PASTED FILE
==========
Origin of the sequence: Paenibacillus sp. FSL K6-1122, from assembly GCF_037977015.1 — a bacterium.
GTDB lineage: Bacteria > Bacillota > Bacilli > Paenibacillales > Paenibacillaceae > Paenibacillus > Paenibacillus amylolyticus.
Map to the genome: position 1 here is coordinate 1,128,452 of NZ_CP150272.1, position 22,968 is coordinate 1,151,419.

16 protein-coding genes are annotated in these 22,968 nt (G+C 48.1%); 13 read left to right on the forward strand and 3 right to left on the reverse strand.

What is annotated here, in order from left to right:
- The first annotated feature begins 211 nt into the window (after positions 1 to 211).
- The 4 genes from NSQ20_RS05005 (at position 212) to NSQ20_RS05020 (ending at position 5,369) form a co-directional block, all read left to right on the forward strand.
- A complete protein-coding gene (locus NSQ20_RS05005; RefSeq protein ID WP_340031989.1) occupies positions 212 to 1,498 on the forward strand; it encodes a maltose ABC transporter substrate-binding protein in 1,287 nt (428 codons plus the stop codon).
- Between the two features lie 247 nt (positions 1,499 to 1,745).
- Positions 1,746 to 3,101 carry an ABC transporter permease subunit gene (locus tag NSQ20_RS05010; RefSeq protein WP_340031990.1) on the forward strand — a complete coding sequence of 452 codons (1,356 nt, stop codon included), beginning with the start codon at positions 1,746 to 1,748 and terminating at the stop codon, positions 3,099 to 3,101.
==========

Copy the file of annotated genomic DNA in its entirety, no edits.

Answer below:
Origin of the sequence: Paenibacillus sp. FSL K6-1122, from assembly GCF_037977015.1 — a bacterium.
GTDB lineage: Bacteria > Bacillota > Bacilli > Paenibacillales > Paenibacillaceae > Paenibacillus > Paenibacillus amylolyticus.
Map to the genome: position 1 here is coordinate 1,128,452 of NZ_CP150272.1, position 22,968 is coordinate 1,151,419.

16 protein-coding genes are annotated in these 22,968 nt (G+C 48.1%); 13 read left to right on the forward strand and 3 right to left on the reverse strand.

What is annotated here, in order from left to right:
- The first annotated feature begins 211 nt into the window (after positions 1 to 211).
- The 4 genes from NSQ20_RS05005 (at position 212) to NSQ20_RS05020 (ending at position 5,369) form a co-directional block, all read left to right on the forward strand.
- A complete protein-coding gene (locus NSQ20_RS05005; RefSeq protein ID WP_340031989.1) occupies positions 212 to 1,498 on the forward strand; it encodes a maltose ABC transporter substrate-binding protein in 1,287 nt (428 codons plus the stop codon).
- Between the two features lie 247 nt (positions 1,499 to 1,745).
- Positions 1,746 to 3,101 carry an ABC transporter permease subunit gene (locus tag NSQ20_RS05010; RefSeq protein WP_340031990.1) on the forward strand — a complete coding sequence of 452 codons (1,356 nt, stop codon included), beginning with the start codon at positions 1,746 to 1,748 and terminating at the stop codon, positions 3,099 to 3,101.